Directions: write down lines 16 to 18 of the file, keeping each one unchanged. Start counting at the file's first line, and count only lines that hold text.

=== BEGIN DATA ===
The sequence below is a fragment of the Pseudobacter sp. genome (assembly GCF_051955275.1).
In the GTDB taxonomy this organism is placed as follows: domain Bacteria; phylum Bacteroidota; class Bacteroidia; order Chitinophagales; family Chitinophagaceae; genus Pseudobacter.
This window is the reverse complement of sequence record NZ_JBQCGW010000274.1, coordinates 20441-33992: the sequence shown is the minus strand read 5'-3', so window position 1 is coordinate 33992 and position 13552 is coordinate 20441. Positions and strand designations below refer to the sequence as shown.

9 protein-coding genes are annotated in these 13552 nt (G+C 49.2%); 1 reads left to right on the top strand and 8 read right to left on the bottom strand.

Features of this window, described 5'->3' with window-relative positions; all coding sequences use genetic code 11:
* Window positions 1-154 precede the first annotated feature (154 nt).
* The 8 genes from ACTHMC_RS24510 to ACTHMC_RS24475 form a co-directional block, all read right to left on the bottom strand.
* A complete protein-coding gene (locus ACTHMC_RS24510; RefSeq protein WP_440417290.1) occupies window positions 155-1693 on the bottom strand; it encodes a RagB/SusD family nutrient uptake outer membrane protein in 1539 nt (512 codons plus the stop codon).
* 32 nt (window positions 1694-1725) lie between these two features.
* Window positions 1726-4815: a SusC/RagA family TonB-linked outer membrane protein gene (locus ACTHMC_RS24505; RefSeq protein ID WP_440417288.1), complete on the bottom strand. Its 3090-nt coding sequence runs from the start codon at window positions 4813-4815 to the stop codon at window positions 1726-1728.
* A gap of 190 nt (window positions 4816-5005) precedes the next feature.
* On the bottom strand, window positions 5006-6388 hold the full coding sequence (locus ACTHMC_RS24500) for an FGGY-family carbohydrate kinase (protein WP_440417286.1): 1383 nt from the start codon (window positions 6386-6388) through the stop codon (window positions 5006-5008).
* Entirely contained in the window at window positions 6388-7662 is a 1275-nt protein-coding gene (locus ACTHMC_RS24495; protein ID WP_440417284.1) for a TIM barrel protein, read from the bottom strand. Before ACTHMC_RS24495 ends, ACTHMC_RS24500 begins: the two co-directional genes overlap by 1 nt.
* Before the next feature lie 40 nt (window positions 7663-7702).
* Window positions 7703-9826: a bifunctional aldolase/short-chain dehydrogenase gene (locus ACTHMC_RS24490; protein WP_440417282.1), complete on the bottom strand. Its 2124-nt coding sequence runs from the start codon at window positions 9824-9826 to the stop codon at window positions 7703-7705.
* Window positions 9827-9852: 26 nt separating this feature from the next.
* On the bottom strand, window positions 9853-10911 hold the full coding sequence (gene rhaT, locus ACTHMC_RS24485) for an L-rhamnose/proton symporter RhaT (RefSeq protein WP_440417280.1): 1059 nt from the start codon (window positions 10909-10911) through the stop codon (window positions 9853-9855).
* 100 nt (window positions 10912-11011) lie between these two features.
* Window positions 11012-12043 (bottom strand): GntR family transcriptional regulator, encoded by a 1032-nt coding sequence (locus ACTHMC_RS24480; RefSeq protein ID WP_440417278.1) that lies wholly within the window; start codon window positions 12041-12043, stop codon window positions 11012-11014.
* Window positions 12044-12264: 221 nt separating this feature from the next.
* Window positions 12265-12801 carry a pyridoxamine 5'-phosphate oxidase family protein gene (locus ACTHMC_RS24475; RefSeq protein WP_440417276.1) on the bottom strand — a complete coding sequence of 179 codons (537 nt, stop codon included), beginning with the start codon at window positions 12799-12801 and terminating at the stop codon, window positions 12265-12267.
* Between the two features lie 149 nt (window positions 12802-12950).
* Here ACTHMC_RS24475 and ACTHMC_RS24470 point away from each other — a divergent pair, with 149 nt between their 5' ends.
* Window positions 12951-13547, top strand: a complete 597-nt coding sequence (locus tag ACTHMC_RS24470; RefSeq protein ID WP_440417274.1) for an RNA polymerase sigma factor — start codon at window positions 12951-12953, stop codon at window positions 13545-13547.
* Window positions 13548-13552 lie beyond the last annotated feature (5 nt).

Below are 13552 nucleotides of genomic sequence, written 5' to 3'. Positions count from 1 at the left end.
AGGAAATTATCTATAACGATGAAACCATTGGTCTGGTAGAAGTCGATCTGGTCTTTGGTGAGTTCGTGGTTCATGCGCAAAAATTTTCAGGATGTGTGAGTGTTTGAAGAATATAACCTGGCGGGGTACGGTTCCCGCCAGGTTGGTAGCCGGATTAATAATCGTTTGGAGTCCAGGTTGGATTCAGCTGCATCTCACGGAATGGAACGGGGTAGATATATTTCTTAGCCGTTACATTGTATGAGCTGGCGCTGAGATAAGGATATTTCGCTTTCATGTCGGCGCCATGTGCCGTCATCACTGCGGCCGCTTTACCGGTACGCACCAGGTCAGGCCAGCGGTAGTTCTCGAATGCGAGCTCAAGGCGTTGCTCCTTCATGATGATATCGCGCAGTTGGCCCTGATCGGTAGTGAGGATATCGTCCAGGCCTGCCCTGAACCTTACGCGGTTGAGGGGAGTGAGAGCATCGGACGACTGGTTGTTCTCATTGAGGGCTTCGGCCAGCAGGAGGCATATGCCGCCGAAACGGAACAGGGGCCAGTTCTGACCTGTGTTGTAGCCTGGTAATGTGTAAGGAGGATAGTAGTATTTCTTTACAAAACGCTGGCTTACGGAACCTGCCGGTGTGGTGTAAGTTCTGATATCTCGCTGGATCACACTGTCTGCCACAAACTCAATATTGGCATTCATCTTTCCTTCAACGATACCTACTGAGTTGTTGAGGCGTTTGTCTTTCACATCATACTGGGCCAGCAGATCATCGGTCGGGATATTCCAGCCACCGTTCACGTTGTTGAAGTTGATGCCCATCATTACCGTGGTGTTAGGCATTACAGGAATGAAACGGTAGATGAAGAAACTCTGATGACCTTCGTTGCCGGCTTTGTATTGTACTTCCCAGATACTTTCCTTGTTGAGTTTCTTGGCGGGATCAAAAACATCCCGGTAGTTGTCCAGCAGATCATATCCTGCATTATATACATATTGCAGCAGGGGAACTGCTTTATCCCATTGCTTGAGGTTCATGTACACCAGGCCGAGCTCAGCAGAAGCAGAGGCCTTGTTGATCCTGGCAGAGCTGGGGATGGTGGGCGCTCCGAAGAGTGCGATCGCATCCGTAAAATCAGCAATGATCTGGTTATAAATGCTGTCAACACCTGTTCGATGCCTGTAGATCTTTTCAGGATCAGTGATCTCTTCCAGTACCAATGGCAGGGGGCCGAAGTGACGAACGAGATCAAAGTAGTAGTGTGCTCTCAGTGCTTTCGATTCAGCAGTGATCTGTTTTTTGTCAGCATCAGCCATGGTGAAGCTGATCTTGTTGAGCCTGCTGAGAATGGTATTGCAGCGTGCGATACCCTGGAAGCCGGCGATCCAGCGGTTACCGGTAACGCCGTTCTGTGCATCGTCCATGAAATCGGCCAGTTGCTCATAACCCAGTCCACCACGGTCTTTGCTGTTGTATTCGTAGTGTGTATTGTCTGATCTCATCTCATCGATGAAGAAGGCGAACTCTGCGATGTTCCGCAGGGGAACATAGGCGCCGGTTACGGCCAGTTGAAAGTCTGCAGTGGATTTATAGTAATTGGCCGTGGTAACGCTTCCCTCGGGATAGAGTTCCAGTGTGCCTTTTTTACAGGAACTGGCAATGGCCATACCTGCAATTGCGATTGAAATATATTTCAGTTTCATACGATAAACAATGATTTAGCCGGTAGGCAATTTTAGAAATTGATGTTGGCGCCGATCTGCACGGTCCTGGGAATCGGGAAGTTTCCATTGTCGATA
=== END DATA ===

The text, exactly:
* Window positions 9827-9852: 26 nt separating this feature from the next.
* On the bottom strand, window positions 9853-10911 hold the full coding sequence (gene rhaT, locus ACTHMC_RS24485) for an L-rhamnose/proton symporter RhaT (RefSeq protein WP_440417280.1): 1059 nt from the start codon (window positions 10909-10911) through the stop codon (window positions 9853-9855).
* 100 nt (window positions 10912-11011) lie between these two features.